Tata Sky had introduced its multi-TV policy later than every other DTH operator in the industry, and now it seems that it will be the first one to wrap its multi-TV plans from the market. The DTH operator had introduced a complicated multi-TV policy for its subscribers who wanted to subscribe to multiple TV connections in a single home. Although the real cause of this move is not yet known, but the chances are that Tata Sky might be withdrawing its multi-TV plans because of the latest Trai order. The DTH operator might be on the path of full compliance with the new tariff order by removing its multi-TV plans effective June 15.
Tata Sky Multi-TV Policy and Non-Compliance with New Tariff Regime
A Tata Sky representative has said that all the connections starting June 15 will be billed independently and not according to the multi-TV policy. The Tata Sky representative said, “If you do not change your packs of secondary boxes, then post June, your prices of each box will be same as that of primary box price. So to have the prices of all the boxes in your budget we recommend you to change the pack of each box and control your budget. By this way, you would be able to select whatever you want to watch on each TV and pay for that content only rather than paying higher for default primary content on secondary boxes.”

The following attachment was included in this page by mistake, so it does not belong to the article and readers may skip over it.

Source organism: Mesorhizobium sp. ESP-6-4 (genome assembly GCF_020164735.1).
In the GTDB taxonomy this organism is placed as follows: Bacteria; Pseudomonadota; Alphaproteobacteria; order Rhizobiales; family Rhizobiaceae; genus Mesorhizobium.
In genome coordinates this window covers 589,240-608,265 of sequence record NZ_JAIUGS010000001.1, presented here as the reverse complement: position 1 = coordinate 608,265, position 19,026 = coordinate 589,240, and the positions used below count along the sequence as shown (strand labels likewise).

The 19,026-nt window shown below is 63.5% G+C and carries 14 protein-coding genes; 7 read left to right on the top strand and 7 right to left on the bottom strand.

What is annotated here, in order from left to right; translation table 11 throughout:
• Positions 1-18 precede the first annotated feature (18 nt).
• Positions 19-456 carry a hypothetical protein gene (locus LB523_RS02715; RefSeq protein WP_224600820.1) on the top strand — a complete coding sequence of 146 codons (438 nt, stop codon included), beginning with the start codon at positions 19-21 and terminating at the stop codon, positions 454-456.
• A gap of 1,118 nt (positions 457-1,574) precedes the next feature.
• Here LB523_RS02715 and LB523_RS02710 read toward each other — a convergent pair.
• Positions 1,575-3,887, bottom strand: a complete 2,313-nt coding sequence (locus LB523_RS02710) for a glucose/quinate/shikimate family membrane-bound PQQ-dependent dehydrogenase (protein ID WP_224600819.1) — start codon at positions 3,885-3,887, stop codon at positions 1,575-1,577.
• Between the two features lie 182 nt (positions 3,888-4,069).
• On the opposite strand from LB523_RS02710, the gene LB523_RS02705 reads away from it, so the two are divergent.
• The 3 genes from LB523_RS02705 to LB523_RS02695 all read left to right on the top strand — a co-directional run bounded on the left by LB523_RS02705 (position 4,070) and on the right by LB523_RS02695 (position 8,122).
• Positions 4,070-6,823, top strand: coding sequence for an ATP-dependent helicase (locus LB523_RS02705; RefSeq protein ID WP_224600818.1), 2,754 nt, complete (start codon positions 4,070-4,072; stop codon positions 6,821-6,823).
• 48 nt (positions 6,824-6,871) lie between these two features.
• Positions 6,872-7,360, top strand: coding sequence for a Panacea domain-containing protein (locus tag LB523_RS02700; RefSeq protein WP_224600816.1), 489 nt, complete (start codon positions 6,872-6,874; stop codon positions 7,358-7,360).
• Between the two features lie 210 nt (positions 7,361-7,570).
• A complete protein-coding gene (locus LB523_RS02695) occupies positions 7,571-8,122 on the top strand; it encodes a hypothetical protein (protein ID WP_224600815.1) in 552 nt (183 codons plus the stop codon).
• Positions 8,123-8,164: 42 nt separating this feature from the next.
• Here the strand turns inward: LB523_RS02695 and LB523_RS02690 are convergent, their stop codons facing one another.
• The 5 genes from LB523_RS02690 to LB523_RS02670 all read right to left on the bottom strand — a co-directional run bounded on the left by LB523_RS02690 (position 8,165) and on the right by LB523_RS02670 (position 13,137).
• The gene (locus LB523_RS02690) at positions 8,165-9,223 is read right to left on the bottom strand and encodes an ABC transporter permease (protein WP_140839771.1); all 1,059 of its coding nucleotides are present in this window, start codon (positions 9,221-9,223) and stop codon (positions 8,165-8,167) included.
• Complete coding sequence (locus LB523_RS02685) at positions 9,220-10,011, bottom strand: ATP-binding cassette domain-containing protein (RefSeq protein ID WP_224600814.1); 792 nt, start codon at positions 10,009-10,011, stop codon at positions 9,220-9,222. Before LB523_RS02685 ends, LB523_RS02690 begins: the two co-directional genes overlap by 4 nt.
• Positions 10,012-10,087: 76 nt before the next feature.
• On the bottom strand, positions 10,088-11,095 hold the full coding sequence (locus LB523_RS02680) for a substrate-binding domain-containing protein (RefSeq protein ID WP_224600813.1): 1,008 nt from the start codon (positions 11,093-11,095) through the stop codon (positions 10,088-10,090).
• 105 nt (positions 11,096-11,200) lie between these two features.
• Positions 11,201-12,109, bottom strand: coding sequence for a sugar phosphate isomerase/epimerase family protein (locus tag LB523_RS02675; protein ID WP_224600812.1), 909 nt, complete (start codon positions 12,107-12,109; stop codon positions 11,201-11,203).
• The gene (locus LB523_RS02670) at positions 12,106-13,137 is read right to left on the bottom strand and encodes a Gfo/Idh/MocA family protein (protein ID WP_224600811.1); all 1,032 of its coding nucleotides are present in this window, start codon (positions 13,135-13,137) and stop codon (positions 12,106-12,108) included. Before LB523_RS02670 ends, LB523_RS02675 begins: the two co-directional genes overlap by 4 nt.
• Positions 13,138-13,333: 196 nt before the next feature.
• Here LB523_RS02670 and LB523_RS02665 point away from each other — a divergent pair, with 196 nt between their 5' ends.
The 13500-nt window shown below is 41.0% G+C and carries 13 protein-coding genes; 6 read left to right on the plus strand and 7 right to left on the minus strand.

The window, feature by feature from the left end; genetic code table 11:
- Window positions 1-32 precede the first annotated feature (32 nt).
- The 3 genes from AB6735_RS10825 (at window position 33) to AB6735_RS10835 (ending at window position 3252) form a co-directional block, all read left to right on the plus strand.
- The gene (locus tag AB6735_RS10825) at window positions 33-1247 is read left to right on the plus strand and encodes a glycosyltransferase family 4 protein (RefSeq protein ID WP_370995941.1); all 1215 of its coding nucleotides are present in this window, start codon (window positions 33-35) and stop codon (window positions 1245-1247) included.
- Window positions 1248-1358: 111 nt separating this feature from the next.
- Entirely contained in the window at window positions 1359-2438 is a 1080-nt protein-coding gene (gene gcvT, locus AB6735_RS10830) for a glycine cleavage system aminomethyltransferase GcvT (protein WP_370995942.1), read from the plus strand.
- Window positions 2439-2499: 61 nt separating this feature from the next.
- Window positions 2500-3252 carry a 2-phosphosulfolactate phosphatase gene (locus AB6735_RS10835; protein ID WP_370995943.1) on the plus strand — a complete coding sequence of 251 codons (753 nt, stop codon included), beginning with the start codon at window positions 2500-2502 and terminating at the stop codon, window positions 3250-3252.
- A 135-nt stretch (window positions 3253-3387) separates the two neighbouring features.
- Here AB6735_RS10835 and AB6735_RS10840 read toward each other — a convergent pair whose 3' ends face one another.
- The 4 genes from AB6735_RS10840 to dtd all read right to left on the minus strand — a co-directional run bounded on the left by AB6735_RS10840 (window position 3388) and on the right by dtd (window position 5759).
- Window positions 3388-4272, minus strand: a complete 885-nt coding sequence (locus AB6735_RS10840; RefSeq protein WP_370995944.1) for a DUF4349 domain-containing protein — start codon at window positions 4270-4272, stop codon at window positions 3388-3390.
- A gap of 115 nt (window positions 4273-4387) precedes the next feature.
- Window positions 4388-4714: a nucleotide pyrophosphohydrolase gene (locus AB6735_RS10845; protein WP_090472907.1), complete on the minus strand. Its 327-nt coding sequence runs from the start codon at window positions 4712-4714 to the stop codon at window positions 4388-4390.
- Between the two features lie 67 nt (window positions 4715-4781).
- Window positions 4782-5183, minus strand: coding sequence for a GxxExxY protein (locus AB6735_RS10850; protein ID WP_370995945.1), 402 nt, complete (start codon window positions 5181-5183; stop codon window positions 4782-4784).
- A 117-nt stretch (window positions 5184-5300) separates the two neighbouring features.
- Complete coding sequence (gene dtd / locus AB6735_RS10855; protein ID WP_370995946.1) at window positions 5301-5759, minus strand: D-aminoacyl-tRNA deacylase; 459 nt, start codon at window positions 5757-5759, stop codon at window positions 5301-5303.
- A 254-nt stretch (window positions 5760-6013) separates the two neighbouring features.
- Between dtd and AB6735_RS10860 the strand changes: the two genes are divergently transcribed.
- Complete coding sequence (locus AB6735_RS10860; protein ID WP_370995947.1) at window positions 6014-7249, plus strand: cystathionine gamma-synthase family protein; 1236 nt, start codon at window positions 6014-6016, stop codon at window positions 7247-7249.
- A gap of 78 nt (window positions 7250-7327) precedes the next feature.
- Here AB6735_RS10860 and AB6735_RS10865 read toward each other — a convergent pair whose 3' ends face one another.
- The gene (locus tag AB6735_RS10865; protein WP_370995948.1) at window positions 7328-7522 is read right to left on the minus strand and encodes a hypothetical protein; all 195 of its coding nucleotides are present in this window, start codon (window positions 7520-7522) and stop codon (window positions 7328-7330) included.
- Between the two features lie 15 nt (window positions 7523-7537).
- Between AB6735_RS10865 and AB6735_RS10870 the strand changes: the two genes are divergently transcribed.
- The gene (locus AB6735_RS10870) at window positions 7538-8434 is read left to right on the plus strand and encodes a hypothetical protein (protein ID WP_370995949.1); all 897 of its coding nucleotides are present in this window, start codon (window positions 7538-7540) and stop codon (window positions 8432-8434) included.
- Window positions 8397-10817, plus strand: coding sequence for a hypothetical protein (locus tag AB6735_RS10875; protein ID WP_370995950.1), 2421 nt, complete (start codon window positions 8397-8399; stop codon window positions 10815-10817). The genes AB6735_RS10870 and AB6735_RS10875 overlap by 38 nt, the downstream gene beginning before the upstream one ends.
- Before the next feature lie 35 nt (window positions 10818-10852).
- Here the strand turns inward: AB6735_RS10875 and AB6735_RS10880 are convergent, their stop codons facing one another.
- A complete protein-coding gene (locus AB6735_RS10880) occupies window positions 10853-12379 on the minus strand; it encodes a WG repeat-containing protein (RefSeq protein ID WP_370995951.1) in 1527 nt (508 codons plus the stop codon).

This announcement from Tata Sky officially means that there would be no multi-TV scheme effective June 15. Whereas other companies like D2h, Airtel Digital continue to offer their multi-TV plans. D2h is offering by far the most attractive multi-TV policy, with a flat NCF of Rs 50, whereas Airtel Digital TV is offering Rs 50 discount on the NCF of subsequent connections.
All Tata Sky Connections to be Billed Separately After June 15
It is possible that the reason why Tata Sky is withdrawing its multi-TV policy is that some of its parameters were breaching the clauses of the new tariff order. For example, the Trai tariff order relating to multi-TV connections had said that the discount by the DTH service provider was only applicable to NCF and not on pay channels. However, Tata Sky’s multi-TV scheme had an unclear pricing structure, and it wasn’t clear whether the service provider was offering a discount on NCF or pay channels or both.
This made it tough for the subscribers to get a clarity about how much they were paying for NCF or the content charges, whereas the new tariff regime places a heavy emphasis on availing the customers a transparent bill which tells them how much they are paying for NCF and pay channels. Additionally, Tata Sky’s multi-TV connection mirrored the channels of primary connection onto secondary channels again breaching another critical point of new Trai tariff regime which allows the subscribers to choose only the channels which they want to watch and pay for.